Like many women, I have had a tumultuous relationship with my body image and I often put myself at the mercy of others approval. I have dated a man who whipped an expensive-smelling tart from under my nose, only to place it in front of himself. His shirt buttons straining, he explained that he “didn’t want me to lose my beautiful cheekbones.” Another one in an industry that demanded thinness presented me with a squashed supermarket cake. His eyes gleaming with a long-repressed lust he whispered the unspeakable things he wanted me to do with the chocolate icing-once I gained a stone or two. For a time, I was disturbingly eager to contort myself so I fit the ideals of others, but it proved to be an ultimately fruitless, exhausting exercise. Hindsight is a glorious thing.
For context, I have never been waif thin or overweight by any medical definition. I go to the gym several times a week, for my mental well-being as much as my physical, and I feel better when I eat healthily. Some may think that by being decidedly normal in every way excuses me from the ‘size’ debate that rages across digital platforms daily, but that isn’t the case. For a time, I struggled to fit into a feminist blogosphere were womanhood was defined by extreme waistlines.
Even as someone who has accepted my body, my heart sinks every time I see a clickbait articles that scream the likes of ‘Bikini Bodies: who is wearing it right’ or ‘What men REALLY want in a woman.’ (I thought most would be happy with a partner who is compatible emotionally, intellectually, and morally, with some hot sex thrown in for good measure, but apparently it’s way less complicated than all that). The article is usually weighted to champion one end of the size debate, which leads to hundreds of impassioned comments. The most barbed of these are often penned by other women as they try and uphold their beauty standards of what ‘a real woman’ looks like.
Let’s consider that phrase for a moment, ‘a real woman.’ It’s odd to put those two words together in relation to something as transient and easily manipulated as aesthetics. Last time I checked, we were all ‘real women’ made from flesh and blood, each equipped with our own minds. If an Art History major has taught me anything, it’s that ‘beauty’ is an organic concept that flourishes and dies rapidly, so to reduce a woman’s ‘realness’ to her measurements not only defies logic, it detracts from far more important signifiers of what it is to ‘be a woman’.
Of late, the blogosphere has been trying to combat this notion of a prescribed ‘real woman’ by championing the body acceptance movement, a bandwagon that the media have been quick to jump on. Campaigns such as Doves quest for ‘Real Beauty’ are full of good intent, but are not without their own ostracising beauty standards. In the case of Dove, we are told that beauty is something that transcends dress size, ethnicity and age. Brilliant stuff. However these woman are susceptible to a media-friendly version of ‘realness.’ The larger women have generous breasts and bottoms, but relatively smaller waists, or barely another roll or muffin top in sight. Stretch marks or unsightly scars are a no-go, and any wrinkles are kept elegantly minimal. These beauty myths not only continue to pit women against each other, it also undermines the very definition of body acceptance. Instead, all it exposes is hypocrisy. Body acceptance should mean exactly that: acceptance of all bodies as beautiful. But from where I am standing, the semantics doesn’t match up with the practice.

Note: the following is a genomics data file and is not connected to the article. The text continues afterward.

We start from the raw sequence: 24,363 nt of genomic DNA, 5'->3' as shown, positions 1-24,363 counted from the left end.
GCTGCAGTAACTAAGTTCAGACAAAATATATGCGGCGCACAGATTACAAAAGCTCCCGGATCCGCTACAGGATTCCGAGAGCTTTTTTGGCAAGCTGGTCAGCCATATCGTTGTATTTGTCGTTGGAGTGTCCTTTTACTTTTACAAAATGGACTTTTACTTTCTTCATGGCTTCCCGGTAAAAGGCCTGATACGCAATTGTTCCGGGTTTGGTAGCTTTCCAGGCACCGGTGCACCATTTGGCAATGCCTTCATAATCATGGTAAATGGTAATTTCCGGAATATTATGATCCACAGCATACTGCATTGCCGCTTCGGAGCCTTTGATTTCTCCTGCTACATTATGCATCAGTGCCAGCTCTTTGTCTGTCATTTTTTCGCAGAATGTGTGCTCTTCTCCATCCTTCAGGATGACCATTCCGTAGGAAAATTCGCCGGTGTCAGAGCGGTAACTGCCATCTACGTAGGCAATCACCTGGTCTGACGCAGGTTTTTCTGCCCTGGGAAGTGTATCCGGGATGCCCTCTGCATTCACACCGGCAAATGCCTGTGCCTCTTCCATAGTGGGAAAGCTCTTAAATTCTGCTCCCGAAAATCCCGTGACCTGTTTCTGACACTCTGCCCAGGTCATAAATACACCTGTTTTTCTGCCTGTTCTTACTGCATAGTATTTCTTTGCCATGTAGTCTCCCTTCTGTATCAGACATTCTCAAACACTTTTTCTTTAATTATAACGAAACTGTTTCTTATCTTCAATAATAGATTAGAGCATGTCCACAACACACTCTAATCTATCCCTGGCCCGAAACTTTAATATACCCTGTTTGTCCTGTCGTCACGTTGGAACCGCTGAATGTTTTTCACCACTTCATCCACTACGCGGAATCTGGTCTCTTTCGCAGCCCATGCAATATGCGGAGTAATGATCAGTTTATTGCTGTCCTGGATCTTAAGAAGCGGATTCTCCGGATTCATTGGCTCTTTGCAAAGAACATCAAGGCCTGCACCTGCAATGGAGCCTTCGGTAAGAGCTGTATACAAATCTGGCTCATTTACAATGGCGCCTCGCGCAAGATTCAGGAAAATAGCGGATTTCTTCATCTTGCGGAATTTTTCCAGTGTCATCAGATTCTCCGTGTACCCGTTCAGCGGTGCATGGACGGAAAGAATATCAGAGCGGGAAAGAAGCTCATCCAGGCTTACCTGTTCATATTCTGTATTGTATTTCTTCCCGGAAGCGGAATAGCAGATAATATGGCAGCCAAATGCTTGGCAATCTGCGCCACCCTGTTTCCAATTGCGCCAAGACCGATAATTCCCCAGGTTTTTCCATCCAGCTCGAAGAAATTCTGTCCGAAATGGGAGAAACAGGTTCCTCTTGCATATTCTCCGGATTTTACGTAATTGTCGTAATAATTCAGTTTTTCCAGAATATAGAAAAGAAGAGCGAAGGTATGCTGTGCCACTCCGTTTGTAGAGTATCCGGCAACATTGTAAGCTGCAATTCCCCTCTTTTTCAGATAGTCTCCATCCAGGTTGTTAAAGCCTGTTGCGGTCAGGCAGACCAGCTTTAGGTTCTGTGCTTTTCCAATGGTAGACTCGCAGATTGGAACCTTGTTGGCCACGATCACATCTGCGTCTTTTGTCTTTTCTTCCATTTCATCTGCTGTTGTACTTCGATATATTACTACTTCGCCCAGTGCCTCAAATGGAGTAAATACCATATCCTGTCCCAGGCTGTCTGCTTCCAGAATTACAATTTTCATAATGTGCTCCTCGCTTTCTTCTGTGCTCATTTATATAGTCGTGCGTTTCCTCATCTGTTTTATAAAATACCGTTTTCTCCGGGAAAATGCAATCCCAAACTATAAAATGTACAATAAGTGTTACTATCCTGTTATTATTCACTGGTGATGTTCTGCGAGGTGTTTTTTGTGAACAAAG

It’s sad that in 2015 during the third wave of feminism (an epoch that champions the rights of the individual) that the female form remains such a hotly contested issue. What is even more disturbing is the level of attention that the media gives this fundamentally insipid debate all in their quest for easy clicks and viral stardom. There are so much more pressing issues being faced by women around the world. Women are being stripped of their individualism, their basic human rights, and their bodily autonomy. Women are being abused, oppressed and held back economically, socially and sexually on a daily basis. By being our own worst enemies and pitting ourselves against each other’s dress sizes in the name of feminism, we are defeating and distracting from its fundamental purpose. Freedom and equality is imperative, not only between the sexes, but between each other as well.
Amelia Richards writes that “women need to create our own beauty standards that allow for more room for individuality.” We need to put this ‘live and let live’ mentality into practice. Because ultimately beauty standards are so subjective, that no-one will ever definitively win. So you might as well accept yourself as the banging individual you are. Because fuck what everyone else thinks. You are the only person who lives in your own skin. But others must be allowed the same right.
“Just as the beauty myth did not really care what women looked like as long as women felt ugly, we must see that it does not matter in the least what women look like as long as we feel beautiful”– Naomi Wolfe.